Motorcycle History - 1960-1997
As the 1960s dawned, they ushered in a new era in
motorcycling - and a combination of powerful forces
that would soon see the British motorcycle industry
reduced from a world leader to an also-ran and finally
to near oblivion. And yet, during a decade that would
see the creation of some of the best-loved British
bikes of all time, it has hard to spot where the downfall
A third of a million new bikes were registered in
1959 and everything seemed to be booming. It seemed
as though there was plenty of room in the market place
for everyone. Geat names such as AJS, BSA, Matchless,
Norton, Triumph and Velocette were still offering
a wide range of singles and twins with traditional
qualities of dependable economy and sporting performance.
There were exiting new models such as the radical
Ariel Leader/Arrow and new twins from Norton, BSA
and Triumph. Such smaller independant concerns as
Cotton, Greeves and DMW offered a wide range of budget
models with two-stroke engines, mostly from the long-established
Villiers factory, with similar models from Francis
Barnett or James.
The shadows on the horizon are easier to spot with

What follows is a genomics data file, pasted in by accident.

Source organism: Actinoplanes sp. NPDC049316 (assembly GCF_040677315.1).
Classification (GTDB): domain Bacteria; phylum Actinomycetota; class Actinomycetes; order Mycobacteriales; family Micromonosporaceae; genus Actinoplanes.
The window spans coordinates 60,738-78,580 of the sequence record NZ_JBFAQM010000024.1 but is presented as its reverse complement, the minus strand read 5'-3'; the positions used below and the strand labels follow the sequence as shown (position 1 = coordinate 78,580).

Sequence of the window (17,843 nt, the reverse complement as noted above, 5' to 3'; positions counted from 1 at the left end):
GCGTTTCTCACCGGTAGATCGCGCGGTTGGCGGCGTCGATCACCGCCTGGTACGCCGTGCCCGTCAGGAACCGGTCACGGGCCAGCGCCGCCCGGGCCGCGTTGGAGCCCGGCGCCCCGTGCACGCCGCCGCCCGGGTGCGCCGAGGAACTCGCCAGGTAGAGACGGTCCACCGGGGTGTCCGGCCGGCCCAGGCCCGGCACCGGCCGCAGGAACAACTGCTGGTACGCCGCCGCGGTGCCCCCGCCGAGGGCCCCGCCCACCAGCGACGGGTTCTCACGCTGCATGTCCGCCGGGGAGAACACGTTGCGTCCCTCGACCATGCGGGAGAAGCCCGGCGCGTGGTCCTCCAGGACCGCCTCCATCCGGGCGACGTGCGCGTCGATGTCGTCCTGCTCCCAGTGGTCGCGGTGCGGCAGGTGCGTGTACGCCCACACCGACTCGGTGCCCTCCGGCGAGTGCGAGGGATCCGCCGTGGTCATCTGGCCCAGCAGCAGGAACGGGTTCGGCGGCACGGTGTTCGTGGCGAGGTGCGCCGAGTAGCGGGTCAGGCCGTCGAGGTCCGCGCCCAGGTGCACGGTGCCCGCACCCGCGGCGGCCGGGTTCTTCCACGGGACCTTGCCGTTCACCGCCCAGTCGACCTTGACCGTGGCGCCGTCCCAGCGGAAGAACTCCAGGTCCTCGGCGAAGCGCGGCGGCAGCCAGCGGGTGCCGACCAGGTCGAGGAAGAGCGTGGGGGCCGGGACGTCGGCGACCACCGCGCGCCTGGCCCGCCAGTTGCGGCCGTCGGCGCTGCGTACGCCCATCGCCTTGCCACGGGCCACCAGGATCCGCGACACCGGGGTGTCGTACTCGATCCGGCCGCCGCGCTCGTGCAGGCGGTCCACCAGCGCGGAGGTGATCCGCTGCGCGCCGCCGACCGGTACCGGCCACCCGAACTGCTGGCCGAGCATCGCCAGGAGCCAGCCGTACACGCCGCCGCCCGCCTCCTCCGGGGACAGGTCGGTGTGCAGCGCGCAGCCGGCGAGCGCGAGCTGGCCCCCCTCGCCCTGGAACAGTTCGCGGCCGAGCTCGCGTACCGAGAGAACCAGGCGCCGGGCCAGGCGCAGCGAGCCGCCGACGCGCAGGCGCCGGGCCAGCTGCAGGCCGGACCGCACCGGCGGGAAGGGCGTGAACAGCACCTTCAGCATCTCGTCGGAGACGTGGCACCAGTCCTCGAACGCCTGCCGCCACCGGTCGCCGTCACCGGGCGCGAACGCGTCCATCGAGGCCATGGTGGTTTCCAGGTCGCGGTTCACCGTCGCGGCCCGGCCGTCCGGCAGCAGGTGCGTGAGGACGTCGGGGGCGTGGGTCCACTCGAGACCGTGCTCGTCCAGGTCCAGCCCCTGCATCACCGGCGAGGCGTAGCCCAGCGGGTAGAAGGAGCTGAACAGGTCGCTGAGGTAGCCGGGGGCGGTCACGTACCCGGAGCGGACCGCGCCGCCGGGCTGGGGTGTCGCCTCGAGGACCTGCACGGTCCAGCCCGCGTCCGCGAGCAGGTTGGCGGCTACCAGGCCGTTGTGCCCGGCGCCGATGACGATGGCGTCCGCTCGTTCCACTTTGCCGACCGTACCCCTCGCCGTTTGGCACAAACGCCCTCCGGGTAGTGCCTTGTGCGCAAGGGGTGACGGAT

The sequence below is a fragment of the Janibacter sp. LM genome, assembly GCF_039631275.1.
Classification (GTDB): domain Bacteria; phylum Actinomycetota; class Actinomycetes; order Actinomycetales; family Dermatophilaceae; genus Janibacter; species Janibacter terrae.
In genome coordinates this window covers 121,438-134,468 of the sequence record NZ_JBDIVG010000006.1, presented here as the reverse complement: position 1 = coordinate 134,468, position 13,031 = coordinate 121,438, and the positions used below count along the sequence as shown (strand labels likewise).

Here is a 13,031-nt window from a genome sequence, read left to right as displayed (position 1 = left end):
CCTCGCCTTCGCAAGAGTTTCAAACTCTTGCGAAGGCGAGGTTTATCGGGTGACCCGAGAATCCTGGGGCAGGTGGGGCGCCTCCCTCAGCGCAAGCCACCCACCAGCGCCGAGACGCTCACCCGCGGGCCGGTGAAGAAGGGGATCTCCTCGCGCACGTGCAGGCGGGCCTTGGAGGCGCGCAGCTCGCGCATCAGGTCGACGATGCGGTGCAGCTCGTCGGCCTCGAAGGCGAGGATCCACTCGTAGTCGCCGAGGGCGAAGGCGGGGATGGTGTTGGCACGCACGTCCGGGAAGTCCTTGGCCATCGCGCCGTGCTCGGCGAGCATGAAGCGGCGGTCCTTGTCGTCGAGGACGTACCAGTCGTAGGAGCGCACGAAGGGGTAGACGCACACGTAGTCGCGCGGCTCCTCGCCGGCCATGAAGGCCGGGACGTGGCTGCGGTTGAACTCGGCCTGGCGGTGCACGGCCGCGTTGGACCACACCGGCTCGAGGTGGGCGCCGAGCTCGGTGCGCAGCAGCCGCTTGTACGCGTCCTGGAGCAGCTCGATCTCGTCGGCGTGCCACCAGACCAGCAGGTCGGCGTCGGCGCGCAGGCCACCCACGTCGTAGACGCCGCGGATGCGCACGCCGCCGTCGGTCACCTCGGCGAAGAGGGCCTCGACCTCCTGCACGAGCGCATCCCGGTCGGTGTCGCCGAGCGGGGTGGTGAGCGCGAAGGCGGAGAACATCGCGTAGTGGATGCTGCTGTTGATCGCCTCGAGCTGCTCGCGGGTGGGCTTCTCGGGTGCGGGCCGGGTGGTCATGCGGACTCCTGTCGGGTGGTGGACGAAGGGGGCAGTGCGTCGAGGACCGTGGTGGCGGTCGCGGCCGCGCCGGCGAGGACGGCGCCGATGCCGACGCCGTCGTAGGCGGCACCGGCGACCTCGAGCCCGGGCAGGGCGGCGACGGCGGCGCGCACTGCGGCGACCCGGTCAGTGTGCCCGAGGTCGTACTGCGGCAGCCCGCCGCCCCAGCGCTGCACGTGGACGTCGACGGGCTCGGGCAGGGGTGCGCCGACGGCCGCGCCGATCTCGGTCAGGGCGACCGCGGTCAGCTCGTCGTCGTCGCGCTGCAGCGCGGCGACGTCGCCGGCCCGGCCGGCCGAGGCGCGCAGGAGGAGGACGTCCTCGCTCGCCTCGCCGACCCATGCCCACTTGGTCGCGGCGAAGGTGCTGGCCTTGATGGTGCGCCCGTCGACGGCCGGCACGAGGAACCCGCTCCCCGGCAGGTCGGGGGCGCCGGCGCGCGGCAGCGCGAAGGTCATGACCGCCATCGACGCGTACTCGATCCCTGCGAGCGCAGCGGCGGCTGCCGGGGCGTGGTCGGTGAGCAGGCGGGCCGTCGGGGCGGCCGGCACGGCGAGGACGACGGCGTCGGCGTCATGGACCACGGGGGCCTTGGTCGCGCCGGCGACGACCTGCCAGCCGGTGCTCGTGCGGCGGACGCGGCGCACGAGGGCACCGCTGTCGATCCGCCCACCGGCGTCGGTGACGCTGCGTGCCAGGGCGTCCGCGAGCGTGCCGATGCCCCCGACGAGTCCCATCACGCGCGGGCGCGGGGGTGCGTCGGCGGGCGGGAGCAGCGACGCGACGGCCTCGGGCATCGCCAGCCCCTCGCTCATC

hindsight. One was the introduction of the Mini. Costing
around the same as a top-of-the-range motorcycle,
it was the beginning of the end for bikes as basic
transport. Another factor was the launch of the Honda
Dream in 1959. Here was a 250cc that could run rings
around many machines twice its size and had an electric
starter. Against this, the British motorcycle industry
was fielding bikes powered by the low-powered Villiers
two-strokes and the badly flawed Norton Jubilee pushrod
twin. In 1961 Honda, Yamaha and Suzuki rapidly began
to establish themselves as major forces in racing
as well as roadsters.
Motorcycling itself was attracting a bad press, with
scare stories in the papers about mods and rockers
and a rising accident rate. The year 1960 saw the
introduction of a limit on learners to bikes of under
250cc, while insurance rates also started to creep
up, discouraging young riders.
By this time, the British motorcycle industry consisted
mainly of the giant BSA-Triumph group and the lesser